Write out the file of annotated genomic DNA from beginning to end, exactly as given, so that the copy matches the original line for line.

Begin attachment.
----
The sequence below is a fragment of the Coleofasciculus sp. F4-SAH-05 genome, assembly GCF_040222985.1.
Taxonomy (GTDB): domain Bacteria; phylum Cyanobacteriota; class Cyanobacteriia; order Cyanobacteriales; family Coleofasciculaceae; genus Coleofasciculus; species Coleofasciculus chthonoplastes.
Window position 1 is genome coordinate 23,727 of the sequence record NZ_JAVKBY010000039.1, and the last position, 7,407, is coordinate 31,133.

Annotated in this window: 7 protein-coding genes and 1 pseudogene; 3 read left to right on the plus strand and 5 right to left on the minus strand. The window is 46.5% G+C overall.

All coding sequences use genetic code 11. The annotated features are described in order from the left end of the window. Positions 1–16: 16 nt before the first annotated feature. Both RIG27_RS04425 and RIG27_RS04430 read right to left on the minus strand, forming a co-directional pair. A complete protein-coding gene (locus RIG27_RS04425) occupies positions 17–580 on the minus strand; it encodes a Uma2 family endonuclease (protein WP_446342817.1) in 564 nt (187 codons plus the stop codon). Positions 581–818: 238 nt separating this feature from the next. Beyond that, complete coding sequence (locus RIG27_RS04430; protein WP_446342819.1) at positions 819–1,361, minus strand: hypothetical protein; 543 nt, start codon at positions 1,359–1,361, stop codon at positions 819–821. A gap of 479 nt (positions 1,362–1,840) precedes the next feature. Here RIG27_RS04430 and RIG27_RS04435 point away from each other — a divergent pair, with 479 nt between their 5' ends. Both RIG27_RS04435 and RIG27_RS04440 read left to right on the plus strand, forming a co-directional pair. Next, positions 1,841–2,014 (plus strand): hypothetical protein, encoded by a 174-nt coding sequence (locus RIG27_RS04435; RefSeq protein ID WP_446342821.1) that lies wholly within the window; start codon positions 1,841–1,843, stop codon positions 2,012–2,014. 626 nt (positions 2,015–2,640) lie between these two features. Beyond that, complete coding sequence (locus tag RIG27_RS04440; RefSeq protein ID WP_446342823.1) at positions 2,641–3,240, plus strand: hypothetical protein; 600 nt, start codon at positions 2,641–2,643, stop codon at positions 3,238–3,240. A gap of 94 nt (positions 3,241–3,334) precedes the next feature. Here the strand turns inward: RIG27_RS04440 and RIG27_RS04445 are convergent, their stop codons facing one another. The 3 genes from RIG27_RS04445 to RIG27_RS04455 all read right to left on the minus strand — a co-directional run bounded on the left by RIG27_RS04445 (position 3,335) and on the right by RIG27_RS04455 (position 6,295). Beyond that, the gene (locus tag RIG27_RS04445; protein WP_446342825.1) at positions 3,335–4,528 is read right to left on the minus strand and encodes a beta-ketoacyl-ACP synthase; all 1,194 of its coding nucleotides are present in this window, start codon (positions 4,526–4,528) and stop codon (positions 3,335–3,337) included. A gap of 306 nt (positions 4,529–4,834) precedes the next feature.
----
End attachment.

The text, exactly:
The sequence below is a fragment of the Coleofasciculus sp. F4-SAH-05 genome, assembly GCF_040222985.1.
Taxonomy (GTDB): domain Bacteria; phylum Cyanobacteriota; class Cyanobacteriia; order Cyanobacteriales; family Coleofasciculaceae; genus Coleofasciculus; species Coleofasciculus chthonoplastes.
Window position 1 is genome coordinate 23,727 of the sequence record NZ_JAVKBY010000039.1, and the last position, 7,407, is coordinate 31,133.

Annotated in this window: 7 protein-coding genes and 1 pseudogene; 3 read left to right on the plus strand and 5 right to left on the minus strand. The window is 46.5% G+C overall.

All coding sequences use genetic code 11. The annotated features are described in order from the left end of the window. Positions 1–16: 16 nt before the first annotated feature. Both RIG27_RS04425 and RIG27_RS04430 read right to left on the minus strand, forming a co-directional pair. A complete protein-coding gene (locus RIG27_RS04425) occupies positions 17–580 on the minus strand; it encodes a Uma2 family endonuclease (protein WP_446342817.1) in 564 nt (187 codons plus the stop codon). Positions 581–818: 238 nt separating this feature from the next. Beyond that, complete coding sequence (locus RIG27_RS04430; protein WP_446342819.1) at positions 819–1,361, minus strand: hypothetical protein; 543 nt, start codon at positions 1,359–1,361, stop codon at positions 819–821. A gap of 479 nt (positions 1,362–1,840) precedes the next feature. Here RIG27_RS04430 and RIG27_RS04435 point away from each other — a divergent pair, with 479 nt between their 5' ends. Both RIG27_RS04435 and RIG27_RS04440 read left to right on the plus strand, forming a co-directional pair. Next, positions 1,841–2,014 (plus strand): hypothetical protein, encoded by a 174-nt coding sequence (locus RIG27_RS04435; RefSeq protein ID WP_446342821.1) that lies wholly within the window; start codon positions 1,841–1,843, stop codon positions 2,012–2,014. 626 nt (positions 2,015–2,640) lie between these two features. Beyond that, complete coding sequence (locus tag RIG27_RS04440; RefSeq protein ID WP_446342823.1) at positions 2,641–3,240, plus strand: hypothetical protein; 600 nt, start codon at positions 2,641–2,643, stop codon at positions 3,238–3,240. A gap of 94 nt (positions 3,241–3,334) precedes the next feature. Here the strand turns inward: RIG27_RS04440 and RIG27_RS04445 are convergent, their stop codons facing one another. The 3 genes from RIG27_RS04445 to RIG27_RS04455 all read right to left on the minus strand — a co-directional run bounded on the left by RIG27_RS04445 (position 3,335) and on the right by RIG27_RS04455 (position 6,295). Beyond that, the gene (locus tag RIG27_RS04445; protein WP_446342825.1) at positions 3,335–4,528 is read right to left on the minus strand and encodes a beta-ketoacyl-ACP synthase; all 1,194 of its coding nucleotides are present in this window, start codon (positions 4,526–4,528) and stop codon (positions 3,335–3,337) included. A gap of 306 nt (positions 4,529–4,834) precedes the next feature.